Math trades

You're reading Mikko Saari's blog Life and opinions. This entry was written 06/17/2006, at 07:31.

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Math trades are a fairly popular thing on BoardGameGeek, where people keep trading games using them. The idea is simple: instead of traditional one-on-one trades where two people exchange games, people list what they have for trade, then form want lists of the stuff other people have listed and then computer takes the lists and checks who gets what. The goal is to maximize the trades so that as many items trade as possible.

TradeGenie is the de facto standard for running the math trades. However, while the program is fast and works well, it's not ideal. The biggest problem for me is the fact it only runs on Windows. I need something that runs on Mac as well. TradeGenie has some other limiting factors as well.

Since I enjoy programming, the obvious solution is to create my own software to calculate the trades. I was curious: am I able to do this? It turned out to be fairly easy. Currently my program, TradeResolver, written in Java for platform independence, can actually beat TradeGenie on some lists, finding more results faster. Of course, if faced head-to-head, competing for speed, TradeResolver loses hands down. That doesn't really matter, because even TradeGenie is too slow to completely go through bigger lists.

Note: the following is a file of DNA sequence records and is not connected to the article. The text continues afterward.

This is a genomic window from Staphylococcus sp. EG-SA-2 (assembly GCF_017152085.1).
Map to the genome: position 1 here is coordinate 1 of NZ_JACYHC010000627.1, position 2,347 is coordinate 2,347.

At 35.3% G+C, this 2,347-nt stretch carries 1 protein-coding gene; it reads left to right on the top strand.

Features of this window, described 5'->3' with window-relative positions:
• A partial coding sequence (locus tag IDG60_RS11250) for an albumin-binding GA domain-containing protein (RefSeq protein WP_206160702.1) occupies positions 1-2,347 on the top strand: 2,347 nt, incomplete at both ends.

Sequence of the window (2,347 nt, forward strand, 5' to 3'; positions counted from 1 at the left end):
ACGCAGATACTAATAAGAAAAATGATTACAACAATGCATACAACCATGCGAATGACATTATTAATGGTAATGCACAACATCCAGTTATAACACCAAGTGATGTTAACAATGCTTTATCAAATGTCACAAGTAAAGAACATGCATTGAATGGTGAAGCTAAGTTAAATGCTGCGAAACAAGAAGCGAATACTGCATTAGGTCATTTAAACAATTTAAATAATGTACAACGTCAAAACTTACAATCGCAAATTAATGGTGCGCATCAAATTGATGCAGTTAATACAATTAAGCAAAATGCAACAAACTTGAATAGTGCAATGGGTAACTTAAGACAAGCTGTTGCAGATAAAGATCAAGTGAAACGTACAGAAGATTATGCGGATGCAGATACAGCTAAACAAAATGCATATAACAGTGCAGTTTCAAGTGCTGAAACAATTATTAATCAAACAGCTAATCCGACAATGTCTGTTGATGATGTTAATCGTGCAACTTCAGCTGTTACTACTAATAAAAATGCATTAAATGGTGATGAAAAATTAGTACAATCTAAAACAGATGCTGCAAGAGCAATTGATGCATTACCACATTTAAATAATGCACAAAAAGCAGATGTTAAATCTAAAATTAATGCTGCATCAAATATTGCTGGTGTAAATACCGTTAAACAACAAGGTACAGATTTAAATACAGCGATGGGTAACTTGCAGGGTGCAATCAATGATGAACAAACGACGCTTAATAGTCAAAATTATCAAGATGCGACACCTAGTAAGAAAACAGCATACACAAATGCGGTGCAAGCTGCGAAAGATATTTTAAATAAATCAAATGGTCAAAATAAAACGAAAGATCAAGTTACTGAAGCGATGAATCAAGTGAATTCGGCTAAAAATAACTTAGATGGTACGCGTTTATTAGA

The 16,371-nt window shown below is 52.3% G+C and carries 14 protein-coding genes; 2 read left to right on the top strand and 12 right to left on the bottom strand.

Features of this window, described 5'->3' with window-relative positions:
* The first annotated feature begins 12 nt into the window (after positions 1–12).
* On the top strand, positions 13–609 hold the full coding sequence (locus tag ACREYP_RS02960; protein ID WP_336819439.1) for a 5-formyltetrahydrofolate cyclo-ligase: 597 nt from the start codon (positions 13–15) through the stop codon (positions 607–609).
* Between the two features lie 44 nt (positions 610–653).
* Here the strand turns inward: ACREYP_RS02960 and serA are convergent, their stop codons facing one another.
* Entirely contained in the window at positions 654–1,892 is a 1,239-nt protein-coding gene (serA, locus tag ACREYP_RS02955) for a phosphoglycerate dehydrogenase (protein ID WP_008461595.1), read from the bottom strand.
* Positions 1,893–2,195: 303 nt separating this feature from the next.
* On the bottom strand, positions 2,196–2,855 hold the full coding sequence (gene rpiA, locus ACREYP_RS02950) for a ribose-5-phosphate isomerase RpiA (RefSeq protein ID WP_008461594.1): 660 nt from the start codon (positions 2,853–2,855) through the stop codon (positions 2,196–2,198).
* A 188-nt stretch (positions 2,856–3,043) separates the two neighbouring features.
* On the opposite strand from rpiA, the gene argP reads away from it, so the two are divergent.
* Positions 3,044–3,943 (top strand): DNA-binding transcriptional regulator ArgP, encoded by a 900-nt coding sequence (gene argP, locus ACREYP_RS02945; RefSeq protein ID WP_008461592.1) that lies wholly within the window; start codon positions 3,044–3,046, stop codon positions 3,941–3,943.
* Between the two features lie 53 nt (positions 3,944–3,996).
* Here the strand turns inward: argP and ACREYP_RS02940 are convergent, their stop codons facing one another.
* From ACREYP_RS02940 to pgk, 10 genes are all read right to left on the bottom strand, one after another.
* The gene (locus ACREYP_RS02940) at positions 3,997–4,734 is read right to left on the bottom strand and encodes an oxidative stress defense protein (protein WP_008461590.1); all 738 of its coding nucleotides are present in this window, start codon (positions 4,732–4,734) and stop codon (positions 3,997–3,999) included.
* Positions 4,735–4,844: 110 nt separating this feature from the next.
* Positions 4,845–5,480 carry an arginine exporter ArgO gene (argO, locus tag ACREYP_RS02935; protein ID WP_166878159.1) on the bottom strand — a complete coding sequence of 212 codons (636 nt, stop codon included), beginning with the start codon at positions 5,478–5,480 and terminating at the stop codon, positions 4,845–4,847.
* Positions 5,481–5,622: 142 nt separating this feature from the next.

You can find TradeResolver at SourceForge. It's open source, so the source code is included in the release package (found on the SourceForge download page).

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